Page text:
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The chief is pretty funny, he’s always angrier than necessary. I like when he yells to one of his employees “You, motherfucker, I’ll see you in hell! Leave me alone! Get a job!”

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American Samurai

Monday, June 23rd, 2014

tn_americansamuraiHow the fuck does a guy become an American samurai? Well, in the case of Drew Collins (David Bradley, AMERICAN NINJA 3-V) when he was a baby he and his parents were traveling in a small plane that crashed into a tree, only he survived, and then he was raised by an old Japanese guy named Tatsuya (John Fujioka, ZATOICHI IN DESPERATION, AMERICAN NINJA, AMERICAN YAKUZA). Finders keepers, you know?

Basically it’s exactly like Superman, except being a white man in Asia doesn’t give him super powers. But he does really good in his sword training anyway. I’m not clear why his adopted father was a samurai swordsman in the 1980s, I suppose it’s kind of along the lines of being a civil war buff. In related news I would like to see a Cannon movie called JAPANESE BLUEBELLY. (read the rest of this shit…)

SIFF review: Unforgiven (2013 Japanese remake)

Friday, May 30th, 2014

tn_unforgiven13There has long been a beautiful cultural exchange between America and Japan. They captivated us with their ninjas and their karate, we let them use our rockabilly. We loaned them Steven Seagal, they sent him back polished into an aikido master. A few samurai movies have been famously remade as westerns, but it’s about time it went in the other direction. Director Sang-il Lee (HULA GIRLS, VILLAIN) has taken a little 1992 movie by the name of Clint Motherfuckin Eastwood’s Best Picture, Best Director, Best Supporting Actor and Best Film Editing Oscar winner UNFORGIVEN and faithfully remade it as a samurai picture.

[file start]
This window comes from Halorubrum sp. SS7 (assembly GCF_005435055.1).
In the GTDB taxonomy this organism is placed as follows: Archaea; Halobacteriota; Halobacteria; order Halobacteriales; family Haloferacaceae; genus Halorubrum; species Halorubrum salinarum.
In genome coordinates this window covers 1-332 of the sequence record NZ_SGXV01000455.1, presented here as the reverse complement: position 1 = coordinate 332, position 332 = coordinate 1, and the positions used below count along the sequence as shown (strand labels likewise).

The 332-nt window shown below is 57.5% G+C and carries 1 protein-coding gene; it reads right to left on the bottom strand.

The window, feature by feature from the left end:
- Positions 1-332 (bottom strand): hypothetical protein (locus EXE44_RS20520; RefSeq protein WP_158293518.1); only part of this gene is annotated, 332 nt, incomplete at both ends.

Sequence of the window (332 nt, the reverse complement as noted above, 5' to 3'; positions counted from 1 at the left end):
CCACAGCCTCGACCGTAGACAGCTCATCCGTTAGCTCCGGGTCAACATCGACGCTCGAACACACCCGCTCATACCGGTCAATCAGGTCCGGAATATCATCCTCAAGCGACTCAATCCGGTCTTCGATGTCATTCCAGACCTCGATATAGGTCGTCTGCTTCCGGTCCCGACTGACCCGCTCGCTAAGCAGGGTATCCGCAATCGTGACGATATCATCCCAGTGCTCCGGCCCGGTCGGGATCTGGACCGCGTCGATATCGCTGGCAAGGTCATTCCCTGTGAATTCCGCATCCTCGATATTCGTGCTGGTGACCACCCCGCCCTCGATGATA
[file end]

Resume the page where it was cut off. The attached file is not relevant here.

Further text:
I think this is the type of remake that’s a sign of respect, not exploitation of an existing title. It’s saying “we all know this great movie UNFORGIVEN, I mean what kind of assholes do you take us for, but here is another take on it for you to enjoy a bit before returning to the original.” Even in that case the impossible part about remaking a Clint Eastwood movie has got to be finding a guy to replace Clint Eastwood. I gotta say, Ken Watanabe was a brilliant choice. He has a stoicism and masculine presence that’s reminiscent of Clint, he kinda looks like him on the poster, and he even knows the guy well as the lead in Eastwood’s underrecognized-even-while-nominated-for-best-picture directorial work LETTERS FROM IWO JIMA. But his character Jubei is not just an imitation of Clint’s William Munny. He’s a little less gruff, and even more internal. He talks a little less I think, even skipping a perfect spot to fit in the famous line “Deserve’s got nothin to do with it.” I guess he figures it goes without saying. (read the rest of this shit…)